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Mississippi River Key to Minnesota’s Recent History

September 11, 2013Patrick NunnallyFormer Featured PostsComments Off on Mississippi River Key to Minnesota’s Recent History

DSC_0862_trimmedA recent article in the online newspaper highlights an often-overlooked era in Minnesota’s history when the Mississippi River was indeed the “front door” to the state.  The article, reprinted from the Minnesota Historical Society’s MNopedia project, describes how communities such as Red Wing and Winona thrived as shipment points for “King Wheat,” which dominated farming production in southeastern Minnesota.  The Mississippi River formed the primary link between Minnesota farming and markets across the country until the coming of the railroads in the 1870s.

After that era, the story is familiar to local historians and river buffs.  Minneapolis industrialists figured out how to harness the waterpower at St. Anthony Falls and the falls became the epicenter of flour production for the next several decades.  Eventually flour production tailed off, as did use of the Mississippi River as a primary transportation route.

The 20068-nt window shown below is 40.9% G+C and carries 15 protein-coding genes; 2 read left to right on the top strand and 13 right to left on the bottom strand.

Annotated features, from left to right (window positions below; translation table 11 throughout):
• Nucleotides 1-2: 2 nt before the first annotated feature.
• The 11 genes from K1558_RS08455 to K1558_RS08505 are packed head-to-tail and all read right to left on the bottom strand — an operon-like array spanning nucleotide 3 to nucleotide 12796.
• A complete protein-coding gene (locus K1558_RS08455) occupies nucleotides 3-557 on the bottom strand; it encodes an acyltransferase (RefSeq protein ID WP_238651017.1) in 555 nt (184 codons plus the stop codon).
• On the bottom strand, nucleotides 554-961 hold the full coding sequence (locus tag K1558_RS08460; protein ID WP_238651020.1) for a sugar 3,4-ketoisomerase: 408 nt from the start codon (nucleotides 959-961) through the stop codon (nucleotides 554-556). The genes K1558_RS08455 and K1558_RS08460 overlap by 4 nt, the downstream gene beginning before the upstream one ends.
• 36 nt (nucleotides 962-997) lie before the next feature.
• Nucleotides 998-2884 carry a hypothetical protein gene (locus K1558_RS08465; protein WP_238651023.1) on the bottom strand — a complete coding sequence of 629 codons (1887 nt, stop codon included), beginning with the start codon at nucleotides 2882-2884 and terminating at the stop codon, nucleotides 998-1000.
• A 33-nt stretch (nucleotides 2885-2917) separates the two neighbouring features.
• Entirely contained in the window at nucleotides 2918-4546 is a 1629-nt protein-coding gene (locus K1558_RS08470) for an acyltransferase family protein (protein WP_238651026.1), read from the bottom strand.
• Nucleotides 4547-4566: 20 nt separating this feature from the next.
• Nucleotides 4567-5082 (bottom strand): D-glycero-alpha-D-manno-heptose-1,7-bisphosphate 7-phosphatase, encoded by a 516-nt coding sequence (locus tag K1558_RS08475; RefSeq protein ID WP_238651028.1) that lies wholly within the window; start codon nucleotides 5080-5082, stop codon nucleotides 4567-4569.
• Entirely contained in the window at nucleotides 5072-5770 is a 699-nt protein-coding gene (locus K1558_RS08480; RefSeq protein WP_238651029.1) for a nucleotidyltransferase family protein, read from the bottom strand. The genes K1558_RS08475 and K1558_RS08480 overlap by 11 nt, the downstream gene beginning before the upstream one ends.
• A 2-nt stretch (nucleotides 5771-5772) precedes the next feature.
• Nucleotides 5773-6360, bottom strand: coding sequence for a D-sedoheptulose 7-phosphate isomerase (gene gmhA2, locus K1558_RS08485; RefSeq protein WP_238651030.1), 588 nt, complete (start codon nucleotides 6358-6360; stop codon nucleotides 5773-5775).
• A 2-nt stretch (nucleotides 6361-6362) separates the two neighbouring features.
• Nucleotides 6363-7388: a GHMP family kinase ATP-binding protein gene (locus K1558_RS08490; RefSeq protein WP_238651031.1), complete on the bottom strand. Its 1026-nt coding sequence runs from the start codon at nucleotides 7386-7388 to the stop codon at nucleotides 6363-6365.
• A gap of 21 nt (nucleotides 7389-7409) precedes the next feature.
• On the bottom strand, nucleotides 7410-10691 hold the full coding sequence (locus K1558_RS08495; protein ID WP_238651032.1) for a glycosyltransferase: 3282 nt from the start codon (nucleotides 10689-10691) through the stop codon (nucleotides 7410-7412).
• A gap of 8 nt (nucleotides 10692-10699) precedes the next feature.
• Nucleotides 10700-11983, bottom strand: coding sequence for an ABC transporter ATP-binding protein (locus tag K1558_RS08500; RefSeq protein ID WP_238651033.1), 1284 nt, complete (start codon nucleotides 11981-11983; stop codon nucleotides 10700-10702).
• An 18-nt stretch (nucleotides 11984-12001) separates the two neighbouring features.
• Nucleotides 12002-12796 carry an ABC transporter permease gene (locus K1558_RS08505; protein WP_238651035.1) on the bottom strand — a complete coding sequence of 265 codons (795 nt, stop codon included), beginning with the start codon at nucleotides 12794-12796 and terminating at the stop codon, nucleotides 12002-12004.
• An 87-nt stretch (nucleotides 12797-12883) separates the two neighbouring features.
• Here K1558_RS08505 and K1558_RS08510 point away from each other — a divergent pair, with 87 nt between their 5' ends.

This history is pertinent today, as communities up and down the Mississippi River reinvent their connections to the great river.  Up here in the Upper Midwest, the river will most likely never again have the transportation importance it once had, but urban waterfronts remain important parts of community development planning throughout the region.  The key question is: can cities redevelop their connection to the Mississippi River in new ways that are more responsive to the river’s status as central to an overtapped, and unstable water system?  Or will we continue to follow outdated development models, seeing the river as a constant and unquestioned asset, always there for us to do with as we wish?

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